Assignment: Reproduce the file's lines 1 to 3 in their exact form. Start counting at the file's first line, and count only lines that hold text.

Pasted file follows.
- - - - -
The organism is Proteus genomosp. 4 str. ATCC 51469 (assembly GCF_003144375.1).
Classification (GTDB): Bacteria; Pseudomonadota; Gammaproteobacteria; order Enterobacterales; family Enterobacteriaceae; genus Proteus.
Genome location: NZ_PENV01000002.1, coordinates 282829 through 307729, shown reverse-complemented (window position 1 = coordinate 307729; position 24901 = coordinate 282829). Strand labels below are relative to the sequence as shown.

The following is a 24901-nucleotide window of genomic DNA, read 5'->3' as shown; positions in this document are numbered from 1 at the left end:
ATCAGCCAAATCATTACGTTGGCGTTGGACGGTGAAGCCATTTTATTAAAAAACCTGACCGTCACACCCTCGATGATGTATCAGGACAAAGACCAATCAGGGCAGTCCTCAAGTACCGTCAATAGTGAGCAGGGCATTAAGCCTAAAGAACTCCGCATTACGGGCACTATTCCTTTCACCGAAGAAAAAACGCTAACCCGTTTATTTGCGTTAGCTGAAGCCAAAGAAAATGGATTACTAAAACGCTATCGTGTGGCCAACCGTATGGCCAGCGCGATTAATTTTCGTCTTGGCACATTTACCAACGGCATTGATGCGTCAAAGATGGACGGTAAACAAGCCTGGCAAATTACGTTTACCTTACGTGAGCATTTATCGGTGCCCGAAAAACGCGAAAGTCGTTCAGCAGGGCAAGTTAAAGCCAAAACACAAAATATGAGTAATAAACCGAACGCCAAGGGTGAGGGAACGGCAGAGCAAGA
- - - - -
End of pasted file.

The organism is Proteus genomosp. 4 str. ATCC 51469 (assembly GCF_003144375.1).
Classification (GTDB): Bacteria; Pseudomonadota; Gammaproteobacteria; order Enterobacterales; family Enterobacteriaceae; genus Proteus.
Genome location: NZ_PENV01000002.1, coordinates 282829 through 307729, shown reverse-complemented (window position 1 = coordinate 307729; position 24901 = coordinate 282829). Strand labels below are relative to the sequence as shown.